By leveraging technological advantages and introducing favorable policies, the city has grown and life has improved
A panoramic view of downtown Tianjin. (PHOTO PROVIDED TO CHINA DAILY)
Editor's note: China has seen tremendous changes nationwide, from economic growth to environmental protection, from social improvement to cultural progress. In this series, China Daily maps the changes and tells the stories of the people who lived through them.
The municipality of Tianjin has been making headlines this month for a slew of breaking news.
The first was the announcement of China's first solar-powered intelligent vehicle. Named after the city, it made its debut during the Sixth World Intelligence Congress late last month and started touring on July 5.
Incorporating 47 cutting-edge technologies and devices, the vehicle is the sum of the efforts of 42 companies and three universities in Tianjin.
Zhou Shengxi, deputy head of the Tianjin Industrial and Information Technology Bureau, said that the national tour is aimed at expanding partnerships for the vehicle, which is accelerating efforts to reach the market. The news follows the completion of a major upgrade to the automatic container loading docks, the first of their kind in the world, at Tianjin Port on July 1.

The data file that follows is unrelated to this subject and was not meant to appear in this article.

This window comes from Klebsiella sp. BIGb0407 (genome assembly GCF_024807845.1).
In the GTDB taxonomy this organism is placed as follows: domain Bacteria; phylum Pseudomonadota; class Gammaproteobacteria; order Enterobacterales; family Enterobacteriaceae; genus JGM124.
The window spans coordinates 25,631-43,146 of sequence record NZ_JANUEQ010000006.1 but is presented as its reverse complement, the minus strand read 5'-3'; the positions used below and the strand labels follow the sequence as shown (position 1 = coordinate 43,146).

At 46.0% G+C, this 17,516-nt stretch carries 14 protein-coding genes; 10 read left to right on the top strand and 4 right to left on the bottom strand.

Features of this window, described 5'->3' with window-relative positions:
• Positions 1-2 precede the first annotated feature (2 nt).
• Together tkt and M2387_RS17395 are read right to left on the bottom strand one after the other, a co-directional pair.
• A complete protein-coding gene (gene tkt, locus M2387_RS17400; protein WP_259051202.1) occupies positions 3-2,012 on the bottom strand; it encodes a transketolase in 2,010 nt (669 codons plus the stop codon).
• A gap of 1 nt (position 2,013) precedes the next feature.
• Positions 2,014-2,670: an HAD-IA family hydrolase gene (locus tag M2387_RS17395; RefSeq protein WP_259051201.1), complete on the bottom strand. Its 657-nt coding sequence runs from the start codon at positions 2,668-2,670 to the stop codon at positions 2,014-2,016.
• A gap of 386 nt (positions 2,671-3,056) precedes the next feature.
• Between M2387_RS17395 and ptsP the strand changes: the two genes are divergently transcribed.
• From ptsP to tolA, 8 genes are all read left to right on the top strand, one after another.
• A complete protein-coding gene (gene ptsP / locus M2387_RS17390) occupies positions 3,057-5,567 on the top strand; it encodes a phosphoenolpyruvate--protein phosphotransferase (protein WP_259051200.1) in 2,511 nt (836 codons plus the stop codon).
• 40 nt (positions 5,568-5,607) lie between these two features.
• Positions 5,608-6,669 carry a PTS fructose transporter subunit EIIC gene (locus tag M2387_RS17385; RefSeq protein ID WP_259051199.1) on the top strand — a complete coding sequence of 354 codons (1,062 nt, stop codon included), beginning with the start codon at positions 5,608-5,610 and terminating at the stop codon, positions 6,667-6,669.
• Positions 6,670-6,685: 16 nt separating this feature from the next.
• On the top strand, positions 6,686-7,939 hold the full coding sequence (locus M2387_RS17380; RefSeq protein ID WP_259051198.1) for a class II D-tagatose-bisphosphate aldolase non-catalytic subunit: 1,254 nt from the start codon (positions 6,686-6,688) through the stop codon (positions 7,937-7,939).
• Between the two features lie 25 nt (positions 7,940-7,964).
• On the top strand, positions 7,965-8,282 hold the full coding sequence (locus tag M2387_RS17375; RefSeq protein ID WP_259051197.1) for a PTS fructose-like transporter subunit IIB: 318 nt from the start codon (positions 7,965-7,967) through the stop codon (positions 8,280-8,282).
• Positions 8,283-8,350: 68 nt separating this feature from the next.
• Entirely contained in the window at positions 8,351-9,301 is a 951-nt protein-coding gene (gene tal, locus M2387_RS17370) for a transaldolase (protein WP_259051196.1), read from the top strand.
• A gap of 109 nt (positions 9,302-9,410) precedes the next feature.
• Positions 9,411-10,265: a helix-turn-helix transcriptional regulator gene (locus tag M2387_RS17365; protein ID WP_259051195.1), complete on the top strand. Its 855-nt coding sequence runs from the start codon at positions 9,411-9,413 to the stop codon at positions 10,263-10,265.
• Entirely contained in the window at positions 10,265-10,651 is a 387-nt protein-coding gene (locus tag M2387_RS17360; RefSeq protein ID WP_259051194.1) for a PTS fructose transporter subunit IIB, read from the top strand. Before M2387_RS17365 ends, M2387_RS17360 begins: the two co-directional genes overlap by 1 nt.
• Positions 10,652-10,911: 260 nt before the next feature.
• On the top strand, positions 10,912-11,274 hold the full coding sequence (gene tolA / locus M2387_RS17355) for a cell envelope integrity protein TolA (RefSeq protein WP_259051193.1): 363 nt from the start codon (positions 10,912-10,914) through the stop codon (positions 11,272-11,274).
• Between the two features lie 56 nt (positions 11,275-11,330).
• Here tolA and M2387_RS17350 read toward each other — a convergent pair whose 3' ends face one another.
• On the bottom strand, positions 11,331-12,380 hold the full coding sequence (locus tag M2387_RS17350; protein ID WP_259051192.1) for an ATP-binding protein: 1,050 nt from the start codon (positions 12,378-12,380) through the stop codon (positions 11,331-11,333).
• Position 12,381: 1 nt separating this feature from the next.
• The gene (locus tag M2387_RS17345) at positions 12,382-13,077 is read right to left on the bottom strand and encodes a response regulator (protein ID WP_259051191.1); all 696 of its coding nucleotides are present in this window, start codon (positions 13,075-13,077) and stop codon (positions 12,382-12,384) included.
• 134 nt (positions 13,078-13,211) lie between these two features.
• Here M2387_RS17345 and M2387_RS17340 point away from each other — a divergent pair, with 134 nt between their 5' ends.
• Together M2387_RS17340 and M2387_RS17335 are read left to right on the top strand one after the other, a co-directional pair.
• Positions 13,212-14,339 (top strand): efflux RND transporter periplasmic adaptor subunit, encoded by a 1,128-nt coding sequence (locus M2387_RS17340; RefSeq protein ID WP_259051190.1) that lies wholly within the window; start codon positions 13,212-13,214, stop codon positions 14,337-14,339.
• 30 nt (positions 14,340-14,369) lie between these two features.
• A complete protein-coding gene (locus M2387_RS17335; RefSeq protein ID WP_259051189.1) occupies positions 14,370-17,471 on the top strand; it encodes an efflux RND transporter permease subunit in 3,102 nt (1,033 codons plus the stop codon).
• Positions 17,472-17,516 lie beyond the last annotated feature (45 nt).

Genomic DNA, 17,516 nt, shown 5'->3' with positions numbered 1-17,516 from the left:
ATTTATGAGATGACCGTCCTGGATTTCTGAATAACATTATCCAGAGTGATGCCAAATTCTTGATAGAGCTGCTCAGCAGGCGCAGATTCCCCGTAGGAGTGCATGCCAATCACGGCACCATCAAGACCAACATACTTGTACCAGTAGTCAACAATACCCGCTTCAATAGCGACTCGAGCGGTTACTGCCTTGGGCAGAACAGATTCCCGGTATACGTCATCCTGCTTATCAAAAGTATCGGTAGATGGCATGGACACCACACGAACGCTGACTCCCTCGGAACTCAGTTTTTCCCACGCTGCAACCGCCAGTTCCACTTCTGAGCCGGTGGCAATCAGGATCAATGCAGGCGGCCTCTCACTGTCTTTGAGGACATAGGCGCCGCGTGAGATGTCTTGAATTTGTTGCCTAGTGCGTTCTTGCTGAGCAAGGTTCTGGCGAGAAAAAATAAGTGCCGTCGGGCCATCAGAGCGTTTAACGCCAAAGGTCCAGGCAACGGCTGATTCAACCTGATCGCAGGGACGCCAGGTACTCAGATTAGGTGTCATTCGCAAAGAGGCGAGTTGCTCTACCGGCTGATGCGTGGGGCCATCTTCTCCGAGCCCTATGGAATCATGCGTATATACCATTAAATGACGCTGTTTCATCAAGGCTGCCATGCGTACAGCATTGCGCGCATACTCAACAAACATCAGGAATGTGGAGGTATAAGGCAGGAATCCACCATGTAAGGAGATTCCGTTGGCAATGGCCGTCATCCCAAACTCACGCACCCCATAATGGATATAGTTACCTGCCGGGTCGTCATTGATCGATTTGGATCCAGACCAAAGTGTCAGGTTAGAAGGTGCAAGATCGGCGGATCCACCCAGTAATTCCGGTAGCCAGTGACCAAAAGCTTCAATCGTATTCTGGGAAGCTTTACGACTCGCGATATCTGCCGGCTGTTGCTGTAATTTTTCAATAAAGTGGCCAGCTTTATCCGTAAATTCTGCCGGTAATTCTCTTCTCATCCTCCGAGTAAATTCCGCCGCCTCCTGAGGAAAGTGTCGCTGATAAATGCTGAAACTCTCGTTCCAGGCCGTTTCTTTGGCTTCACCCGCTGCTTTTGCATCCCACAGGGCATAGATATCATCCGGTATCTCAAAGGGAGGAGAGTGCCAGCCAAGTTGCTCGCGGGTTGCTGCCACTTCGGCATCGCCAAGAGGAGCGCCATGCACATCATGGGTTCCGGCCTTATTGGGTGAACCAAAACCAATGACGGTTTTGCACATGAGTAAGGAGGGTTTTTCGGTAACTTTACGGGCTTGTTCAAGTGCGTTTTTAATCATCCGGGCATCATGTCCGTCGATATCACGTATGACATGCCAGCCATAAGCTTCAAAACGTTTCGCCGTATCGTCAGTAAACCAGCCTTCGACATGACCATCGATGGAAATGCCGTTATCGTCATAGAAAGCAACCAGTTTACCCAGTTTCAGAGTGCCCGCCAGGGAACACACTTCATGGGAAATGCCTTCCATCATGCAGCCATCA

Artists stage an outdoor concert at the Tianjin Juilliard School on July 4. (TONG YU / CHINA NEW SERVICE)
The project marked a milestone at the port, where 49.5 percent of loading and unloading activity has now been automated, said Yang Minjie, vice-president of the Tianjin Port Group.
Also making headlines was news that China's first smart factory for manufacturing offshore oil and gas equipment, which boasts a complete lineup of intelligent technologies, began operations at the CNOOC Offshore Oil Engineering late last month.
Covering 575,000 square meters, the factory makes extensive use of 5G, industrial big data and artificial intelligence, said Yu Yi, the company's president.